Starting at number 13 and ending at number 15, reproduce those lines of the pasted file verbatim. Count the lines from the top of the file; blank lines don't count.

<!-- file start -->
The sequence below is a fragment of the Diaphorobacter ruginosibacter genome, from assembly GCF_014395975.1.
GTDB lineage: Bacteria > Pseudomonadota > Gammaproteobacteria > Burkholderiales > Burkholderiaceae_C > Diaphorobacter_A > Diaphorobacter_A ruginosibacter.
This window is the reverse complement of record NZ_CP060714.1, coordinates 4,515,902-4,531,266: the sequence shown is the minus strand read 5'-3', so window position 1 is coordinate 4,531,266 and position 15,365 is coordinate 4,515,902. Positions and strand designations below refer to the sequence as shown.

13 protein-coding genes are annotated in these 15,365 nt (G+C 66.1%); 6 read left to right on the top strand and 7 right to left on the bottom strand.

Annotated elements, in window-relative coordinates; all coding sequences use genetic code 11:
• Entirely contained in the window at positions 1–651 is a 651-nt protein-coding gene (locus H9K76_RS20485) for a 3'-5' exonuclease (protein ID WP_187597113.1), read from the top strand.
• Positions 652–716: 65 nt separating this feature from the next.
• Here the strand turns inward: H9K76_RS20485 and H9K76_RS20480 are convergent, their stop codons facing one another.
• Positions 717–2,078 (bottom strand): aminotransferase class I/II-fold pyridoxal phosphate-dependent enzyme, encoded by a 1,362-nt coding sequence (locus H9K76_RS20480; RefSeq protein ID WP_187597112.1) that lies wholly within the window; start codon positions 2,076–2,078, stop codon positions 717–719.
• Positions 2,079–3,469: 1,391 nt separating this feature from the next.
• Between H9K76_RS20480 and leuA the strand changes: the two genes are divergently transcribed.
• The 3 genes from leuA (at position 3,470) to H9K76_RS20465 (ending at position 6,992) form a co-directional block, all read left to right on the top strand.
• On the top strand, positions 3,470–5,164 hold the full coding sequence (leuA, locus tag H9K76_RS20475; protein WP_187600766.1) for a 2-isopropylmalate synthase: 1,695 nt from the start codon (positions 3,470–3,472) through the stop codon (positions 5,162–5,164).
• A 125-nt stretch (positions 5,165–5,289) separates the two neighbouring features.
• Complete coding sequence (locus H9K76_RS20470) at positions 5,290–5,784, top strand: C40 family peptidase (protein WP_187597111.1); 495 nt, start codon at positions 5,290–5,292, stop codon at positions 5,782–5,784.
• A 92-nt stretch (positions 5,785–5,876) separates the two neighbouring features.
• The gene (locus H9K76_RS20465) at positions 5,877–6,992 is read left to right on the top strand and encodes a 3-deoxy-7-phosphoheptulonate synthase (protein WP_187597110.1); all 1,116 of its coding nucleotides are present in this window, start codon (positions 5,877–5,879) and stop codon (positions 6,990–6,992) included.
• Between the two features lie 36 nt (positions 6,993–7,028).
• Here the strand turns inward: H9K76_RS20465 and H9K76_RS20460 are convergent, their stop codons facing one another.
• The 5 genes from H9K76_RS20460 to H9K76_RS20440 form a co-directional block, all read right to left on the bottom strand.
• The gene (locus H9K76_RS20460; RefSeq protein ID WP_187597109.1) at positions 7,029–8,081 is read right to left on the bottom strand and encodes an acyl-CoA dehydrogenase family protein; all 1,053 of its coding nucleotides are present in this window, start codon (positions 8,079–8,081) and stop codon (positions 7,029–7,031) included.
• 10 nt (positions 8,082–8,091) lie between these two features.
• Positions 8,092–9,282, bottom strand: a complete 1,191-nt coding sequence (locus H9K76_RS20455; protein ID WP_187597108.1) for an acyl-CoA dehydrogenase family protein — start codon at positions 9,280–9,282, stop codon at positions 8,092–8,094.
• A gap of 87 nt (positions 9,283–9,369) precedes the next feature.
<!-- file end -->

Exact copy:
• On the top strand, positions 3,470–5,164 hold the full coding sequence (leuA, locus tag H9K76_RS20475; protein WP_187600766.1) for a 2-isopropylmalate synthase: 1,695 nt from the start codon (positions 3,470–3,472) through the stop codon (positions 5,162–5,164).
• A 125-nt stretch (positions 5,165–5,289) separates the two neighbouring features.
• Complete coding sequence (locus H9K76_RS20470) at positions 5,290–5,784, top strand: C40 family peptidase (protein WP_187597111.1); 495 nt, start codon at positions 5,290–5,292, stop codon at positions 5,782–5,784.